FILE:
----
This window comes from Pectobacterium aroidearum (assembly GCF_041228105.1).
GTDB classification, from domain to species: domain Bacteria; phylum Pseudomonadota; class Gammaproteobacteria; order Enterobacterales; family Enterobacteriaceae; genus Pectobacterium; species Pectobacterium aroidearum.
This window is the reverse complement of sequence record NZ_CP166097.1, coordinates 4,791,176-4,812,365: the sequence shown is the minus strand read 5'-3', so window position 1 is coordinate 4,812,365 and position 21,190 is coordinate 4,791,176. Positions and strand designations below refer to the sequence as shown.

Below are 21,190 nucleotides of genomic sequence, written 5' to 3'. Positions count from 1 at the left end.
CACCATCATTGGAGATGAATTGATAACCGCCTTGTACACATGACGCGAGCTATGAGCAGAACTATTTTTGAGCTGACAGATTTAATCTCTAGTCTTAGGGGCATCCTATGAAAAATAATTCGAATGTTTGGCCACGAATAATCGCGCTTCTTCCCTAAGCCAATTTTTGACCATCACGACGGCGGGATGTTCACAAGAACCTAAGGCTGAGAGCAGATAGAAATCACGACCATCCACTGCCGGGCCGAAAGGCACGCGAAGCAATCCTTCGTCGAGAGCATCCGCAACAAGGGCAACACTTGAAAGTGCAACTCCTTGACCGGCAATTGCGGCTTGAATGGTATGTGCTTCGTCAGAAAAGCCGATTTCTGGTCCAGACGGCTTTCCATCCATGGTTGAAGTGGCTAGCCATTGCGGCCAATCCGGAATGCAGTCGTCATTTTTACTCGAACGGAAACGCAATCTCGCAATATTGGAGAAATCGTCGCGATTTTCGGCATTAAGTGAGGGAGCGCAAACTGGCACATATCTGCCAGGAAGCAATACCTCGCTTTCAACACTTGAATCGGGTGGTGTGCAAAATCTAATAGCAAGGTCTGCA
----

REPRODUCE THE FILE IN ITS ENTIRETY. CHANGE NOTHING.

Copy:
This window comes from Pectobacterium aroidearum (assembly GCF_041228105.1).
GTDB classification, from domain to species: domain Bacteria; phylum Pseudomonadota; class Gammaproteobacteria; order Enterobacterales; family Enterobacteriaceae; genus Pectobacterium; species Pectobacterium aroidearum.
This window is the reverse complement of sequence record NZ_CP166097.1, coordinates 4,791,176-4,812,365: the sequence shown is the minus strand read 5'-3', so window position 1 is coordinate 4,812,365 and position 21,190 is coordinate 4,791,176. Positions and strand designations below refer to the sequence as shown.

Below are 21,190 nucleotides of genomic sequence, written 5' to 3'. Positions count from 1 at the left end.
CACCATCATTGGAGATGAATTGATAACCGCCTTGTACACATGACGCGAGCTATGAGCAGAACTATTTTTGAGCTGACAGATTTAATCTCTAGTCTTAGGGGCATCCTATGAAAAATAATTCGAATGTTTGGCCACGAATAATCGCGCTTCTTCCCTAAGCCAATTTTTGACCATCACGACGGCGGGATGTTCACAAGAACCTAAGGCTGAGAGCAGATAGAAATCACGACCATCCACTGCCGGGCCGAAAGGCACGCGAAGCAATCCTTCGTCGAGAGCATCCGCAACAAGGGCAACACTTGAAAGTGCAACTCCTTGACCGGCAATTGCGGCTTGAATGGTATGTGCTTCGTCAGAAAAGCCGATTTCTGGTCCAGACGGCTTTCCATCCATGGTTGAAGTGGCTAGCCATTGCGGCCAATCCGGAATGCAGTCGTCATTTTTACTCGAACGGAAACGCAATCTCGCAATATTGGAGAAATCGTCGCGATTTTCGGCATTAAGTGAGGGAGCGCAAACTGGCACATATCTGCCAGGAAGCAATACCTCGCTTTCAACACTTGAATCGGGTGGTGTGCAAAATCTAATAGCAAGGTCTGCA